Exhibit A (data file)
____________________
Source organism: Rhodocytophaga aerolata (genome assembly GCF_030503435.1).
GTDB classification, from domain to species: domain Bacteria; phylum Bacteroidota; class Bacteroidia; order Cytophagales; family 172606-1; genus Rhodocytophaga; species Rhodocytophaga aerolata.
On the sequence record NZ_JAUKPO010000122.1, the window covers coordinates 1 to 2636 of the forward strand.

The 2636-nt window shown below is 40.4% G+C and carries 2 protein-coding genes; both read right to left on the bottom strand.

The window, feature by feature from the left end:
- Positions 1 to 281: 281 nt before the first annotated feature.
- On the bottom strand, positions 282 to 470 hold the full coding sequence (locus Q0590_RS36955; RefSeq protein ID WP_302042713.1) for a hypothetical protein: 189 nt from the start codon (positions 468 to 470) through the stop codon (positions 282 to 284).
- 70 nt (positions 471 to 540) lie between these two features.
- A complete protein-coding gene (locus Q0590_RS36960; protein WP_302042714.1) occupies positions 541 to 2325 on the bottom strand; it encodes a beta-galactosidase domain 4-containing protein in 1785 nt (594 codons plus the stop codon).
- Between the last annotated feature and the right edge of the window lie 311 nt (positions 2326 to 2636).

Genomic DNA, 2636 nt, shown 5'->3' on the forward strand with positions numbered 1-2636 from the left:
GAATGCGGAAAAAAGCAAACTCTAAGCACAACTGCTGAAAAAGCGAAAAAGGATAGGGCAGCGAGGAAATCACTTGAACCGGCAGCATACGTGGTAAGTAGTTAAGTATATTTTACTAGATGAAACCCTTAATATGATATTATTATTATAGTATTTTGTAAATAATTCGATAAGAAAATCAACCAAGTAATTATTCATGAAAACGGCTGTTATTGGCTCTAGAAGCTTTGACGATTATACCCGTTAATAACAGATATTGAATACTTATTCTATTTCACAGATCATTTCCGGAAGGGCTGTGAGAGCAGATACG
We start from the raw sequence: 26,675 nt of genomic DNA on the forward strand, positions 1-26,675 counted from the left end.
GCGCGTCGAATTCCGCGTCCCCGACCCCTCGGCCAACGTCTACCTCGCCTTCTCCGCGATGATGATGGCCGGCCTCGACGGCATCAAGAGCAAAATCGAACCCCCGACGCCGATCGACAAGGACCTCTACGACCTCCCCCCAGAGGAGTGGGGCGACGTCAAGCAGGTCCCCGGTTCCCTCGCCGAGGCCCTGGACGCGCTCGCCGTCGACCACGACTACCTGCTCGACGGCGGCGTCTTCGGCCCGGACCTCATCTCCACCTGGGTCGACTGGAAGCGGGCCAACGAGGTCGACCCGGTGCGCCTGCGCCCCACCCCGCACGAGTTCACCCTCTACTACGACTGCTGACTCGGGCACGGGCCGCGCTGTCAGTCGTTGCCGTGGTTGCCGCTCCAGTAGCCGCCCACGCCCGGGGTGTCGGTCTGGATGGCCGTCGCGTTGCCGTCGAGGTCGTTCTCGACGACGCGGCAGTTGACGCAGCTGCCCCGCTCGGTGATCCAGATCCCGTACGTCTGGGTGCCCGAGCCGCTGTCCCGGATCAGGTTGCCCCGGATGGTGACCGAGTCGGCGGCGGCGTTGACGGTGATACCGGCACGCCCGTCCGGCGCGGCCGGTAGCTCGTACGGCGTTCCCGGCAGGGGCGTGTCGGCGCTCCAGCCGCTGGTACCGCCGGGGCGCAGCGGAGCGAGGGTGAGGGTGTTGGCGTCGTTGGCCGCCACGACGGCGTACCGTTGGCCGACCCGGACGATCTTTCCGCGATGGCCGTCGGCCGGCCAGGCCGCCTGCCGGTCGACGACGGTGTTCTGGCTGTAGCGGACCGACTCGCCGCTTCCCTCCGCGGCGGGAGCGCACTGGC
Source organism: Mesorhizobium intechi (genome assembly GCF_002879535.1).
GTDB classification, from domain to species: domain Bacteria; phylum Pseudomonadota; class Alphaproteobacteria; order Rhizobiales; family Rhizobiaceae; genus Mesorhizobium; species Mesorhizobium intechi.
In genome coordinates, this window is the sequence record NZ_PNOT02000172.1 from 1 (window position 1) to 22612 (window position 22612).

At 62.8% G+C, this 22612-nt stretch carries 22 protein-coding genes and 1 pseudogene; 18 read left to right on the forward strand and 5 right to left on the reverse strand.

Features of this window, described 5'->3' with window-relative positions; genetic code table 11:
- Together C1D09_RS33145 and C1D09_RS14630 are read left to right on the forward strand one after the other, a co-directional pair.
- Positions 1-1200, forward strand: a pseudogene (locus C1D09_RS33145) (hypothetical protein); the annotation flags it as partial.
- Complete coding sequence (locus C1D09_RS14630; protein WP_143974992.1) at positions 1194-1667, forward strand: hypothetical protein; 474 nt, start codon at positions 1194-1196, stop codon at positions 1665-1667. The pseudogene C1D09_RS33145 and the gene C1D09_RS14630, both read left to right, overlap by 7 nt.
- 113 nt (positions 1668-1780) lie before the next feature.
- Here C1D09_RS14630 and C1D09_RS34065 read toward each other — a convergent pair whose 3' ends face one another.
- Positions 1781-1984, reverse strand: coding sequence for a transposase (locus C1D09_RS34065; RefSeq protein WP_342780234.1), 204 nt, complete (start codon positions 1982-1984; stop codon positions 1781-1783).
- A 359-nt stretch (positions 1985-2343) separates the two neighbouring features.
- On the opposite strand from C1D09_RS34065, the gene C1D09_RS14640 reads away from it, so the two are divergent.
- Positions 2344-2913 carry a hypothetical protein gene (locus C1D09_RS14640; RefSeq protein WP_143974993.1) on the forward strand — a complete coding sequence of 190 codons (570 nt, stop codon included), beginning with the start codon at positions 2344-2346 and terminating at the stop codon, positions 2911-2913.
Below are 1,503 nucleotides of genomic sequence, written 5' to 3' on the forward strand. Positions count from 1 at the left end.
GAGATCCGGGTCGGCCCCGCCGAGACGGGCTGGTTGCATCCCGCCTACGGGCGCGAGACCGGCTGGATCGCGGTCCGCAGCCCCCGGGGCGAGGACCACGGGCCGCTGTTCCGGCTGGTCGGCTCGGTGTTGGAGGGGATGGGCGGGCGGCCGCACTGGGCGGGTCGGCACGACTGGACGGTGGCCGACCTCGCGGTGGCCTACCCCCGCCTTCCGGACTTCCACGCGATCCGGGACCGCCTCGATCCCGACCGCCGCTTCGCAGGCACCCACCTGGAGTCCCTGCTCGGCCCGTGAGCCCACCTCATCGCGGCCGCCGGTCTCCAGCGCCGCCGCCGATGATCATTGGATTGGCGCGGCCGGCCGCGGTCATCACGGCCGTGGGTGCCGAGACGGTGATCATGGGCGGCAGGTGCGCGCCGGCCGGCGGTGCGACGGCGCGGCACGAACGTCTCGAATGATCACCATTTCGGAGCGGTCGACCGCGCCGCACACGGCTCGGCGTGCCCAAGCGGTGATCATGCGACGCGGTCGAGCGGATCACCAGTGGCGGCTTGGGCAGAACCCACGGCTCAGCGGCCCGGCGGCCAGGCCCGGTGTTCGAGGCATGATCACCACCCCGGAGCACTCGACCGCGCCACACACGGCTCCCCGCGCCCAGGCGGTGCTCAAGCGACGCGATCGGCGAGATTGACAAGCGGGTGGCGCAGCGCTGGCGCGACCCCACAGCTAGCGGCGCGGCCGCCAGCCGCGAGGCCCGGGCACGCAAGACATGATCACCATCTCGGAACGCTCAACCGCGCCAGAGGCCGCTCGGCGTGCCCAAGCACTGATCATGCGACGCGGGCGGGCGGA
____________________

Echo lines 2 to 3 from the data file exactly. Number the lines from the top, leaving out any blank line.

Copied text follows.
GTDB classification, from domain to species: domain Bacteria; phylum Bacteroidota; class Bacteroidia; order Cytophagales; family 172606-1; genus Rhodocytophaga; species Rhodocytophaga aerolata.
On the sequence record NZ_JAUKPO010000122.1, the window covers coordinates 1 to 2636 of the forward strand.